As LogDNA has grown, many of our customers have too, meaning that they are bringing in more ingestion data sources and expanding their use cases for their logs. To help with managing more data, we’re excited to introduce the Control API suite.
We’ve built 4 individual APIs that will help companies programmatically configure their data and how they want to ingest logs.
Below, we’ll cover each new API in detail as well as why they are massively impactful for our customers.
One of the most popular features customers use today is the ability to configure Exclusion Rules. Customers can use the LogDNA UI to define rules to exclude certain logs from being saved by our underlying datastore. This helps control cost and filter out noise for more focused debugging and troubleshooting.
Today, we’re excited to announce that customers can programmatically configure Exclusion Rules via our new API endpoints and Terraform Provider. The API endpoints can be called to create, update, read, and delete their exclusion rules while the Terraform Provider now recognizes exclusion rules as a configurable resource.
Exclusion Rules API will be live in the upcoming week.
When incidents happen and large amounts of logs are created in a short period of time, seeing a flood of logs in Live Tail can sometimes cause more chaos, confusion, and a spike in cost. During these situations, developers often have the necessary logs to debug the issue without needing to see an influx of the same data over and over again. Thus, we enabled a way in our UI to start and stop ingestion of all logs, as needed.
Now customers can now programmatically turn on and off their account ingestion with a few API endpoints.
In the current LogDNA UI, customers can see data ingestion by apps, sources, and tags. This is helpful for understanding broad log trends over time and pinpointing specific applications that are contributing to the highest volume of logs.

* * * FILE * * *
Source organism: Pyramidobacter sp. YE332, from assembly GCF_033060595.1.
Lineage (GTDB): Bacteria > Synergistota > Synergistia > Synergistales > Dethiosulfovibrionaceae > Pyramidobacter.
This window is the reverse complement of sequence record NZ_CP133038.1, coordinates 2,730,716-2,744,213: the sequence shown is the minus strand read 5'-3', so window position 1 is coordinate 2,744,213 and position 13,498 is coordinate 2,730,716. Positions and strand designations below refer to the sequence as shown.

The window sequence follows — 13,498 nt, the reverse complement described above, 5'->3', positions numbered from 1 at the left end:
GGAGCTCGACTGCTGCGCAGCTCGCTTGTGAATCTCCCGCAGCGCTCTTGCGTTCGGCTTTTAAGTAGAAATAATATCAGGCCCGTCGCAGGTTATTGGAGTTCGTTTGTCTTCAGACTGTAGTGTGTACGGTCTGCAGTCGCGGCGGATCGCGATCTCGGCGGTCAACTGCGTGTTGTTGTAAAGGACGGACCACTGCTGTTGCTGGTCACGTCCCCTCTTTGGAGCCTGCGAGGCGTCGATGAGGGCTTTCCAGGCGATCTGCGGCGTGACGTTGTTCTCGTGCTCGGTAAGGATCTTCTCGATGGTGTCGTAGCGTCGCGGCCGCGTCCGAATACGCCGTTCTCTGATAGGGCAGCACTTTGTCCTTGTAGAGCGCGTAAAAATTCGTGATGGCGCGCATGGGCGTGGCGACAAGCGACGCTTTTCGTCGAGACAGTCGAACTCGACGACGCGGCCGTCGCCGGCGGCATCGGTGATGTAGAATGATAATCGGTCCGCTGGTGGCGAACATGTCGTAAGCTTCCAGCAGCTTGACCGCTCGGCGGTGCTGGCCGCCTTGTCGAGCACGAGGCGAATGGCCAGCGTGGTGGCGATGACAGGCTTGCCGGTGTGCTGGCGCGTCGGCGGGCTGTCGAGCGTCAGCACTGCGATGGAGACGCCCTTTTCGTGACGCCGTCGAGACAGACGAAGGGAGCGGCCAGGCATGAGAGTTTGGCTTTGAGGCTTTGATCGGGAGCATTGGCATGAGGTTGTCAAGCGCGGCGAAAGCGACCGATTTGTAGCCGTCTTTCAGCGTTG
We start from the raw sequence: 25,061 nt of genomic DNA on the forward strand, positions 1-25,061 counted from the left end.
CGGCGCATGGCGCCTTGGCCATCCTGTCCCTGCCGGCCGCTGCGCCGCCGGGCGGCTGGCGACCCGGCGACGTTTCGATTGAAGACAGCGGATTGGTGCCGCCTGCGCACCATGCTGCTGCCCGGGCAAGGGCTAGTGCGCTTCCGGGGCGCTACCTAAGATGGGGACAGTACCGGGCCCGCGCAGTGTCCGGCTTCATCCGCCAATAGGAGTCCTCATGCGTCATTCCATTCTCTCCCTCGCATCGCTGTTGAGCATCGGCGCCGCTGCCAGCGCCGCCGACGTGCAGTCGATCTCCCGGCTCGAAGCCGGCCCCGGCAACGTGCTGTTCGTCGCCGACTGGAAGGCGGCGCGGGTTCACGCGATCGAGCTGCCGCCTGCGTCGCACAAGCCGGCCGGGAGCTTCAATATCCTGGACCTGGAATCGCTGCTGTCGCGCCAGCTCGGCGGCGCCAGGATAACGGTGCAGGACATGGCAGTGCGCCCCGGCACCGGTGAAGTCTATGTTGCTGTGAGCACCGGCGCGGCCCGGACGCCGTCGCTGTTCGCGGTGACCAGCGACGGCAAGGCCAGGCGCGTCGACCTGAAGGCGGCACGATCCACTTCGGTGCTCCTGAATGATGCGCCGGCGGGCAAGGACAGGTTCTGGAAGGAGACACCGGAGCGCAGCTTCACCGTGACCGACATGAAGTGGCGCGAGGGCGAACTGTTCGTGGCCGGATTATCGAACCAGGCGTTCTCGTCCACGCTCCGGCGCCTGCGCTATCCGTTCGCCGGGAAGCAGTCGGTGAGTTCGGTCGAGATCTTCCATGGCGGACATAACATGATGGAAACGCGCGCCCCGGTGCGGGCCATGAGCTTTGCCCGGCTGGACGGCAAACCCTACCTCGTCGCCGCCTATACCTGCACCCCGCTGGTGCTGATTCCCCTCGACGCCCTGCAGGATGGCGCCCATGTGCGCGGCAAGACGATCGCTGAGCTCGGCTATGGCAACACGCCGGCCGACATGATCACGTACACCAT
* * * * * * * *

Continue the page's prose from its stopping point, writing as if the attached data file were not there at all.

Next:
Today, we’re announcing our Usage API, which allows customers to programmatically query for which services are creating the most logs. Now, customers can automatically monitor their usage and better understand how their logs change over time.
When logs reach their retention period, customers can set up archiving to a 3rd party storage provider like an Amazon S3 bucket or IBM Cloud Object Storage. This is helpful because beyond a certain amount of time, logs are most useful for audit and security purposes, rather than debugging and troubleshooting.
Today, we’re introducing the Archiving API and Terraform Provider which allows users to programmatically configure their archiving integrations as well as use Terraform to manage their archiving instances as resources.
The Control API suite provides the flexibility to integrate logging practices with existing development workflows. Now teams can set up rules with their deployment processes that will impact how log data is used throughout the organization.
By being able to programmatically query for log usage, customers can come up with rules to start excluding certain logs as well as even completely turn off ingestion during a massive log spike.
Within staging environments, LogDNA can help detect usage spikes from certain applications and quickly understand which applications require more attention before they are deployed in production.
For larger organizations, the enablement of APIs and the LogDNA Terraform Provider makes it easier to manage multiple teams using multiple LogDNA accounts. By configuring account configurations (ie Archiving, Views, Alerts, etc.) as code, organizations can better control and automate how their logs are utilized as an entire data pipeline.
You can check out all of our new APIs here in our documentation. If you have any feedback or questions, I’d love to hear from you — my email is email@example.com.
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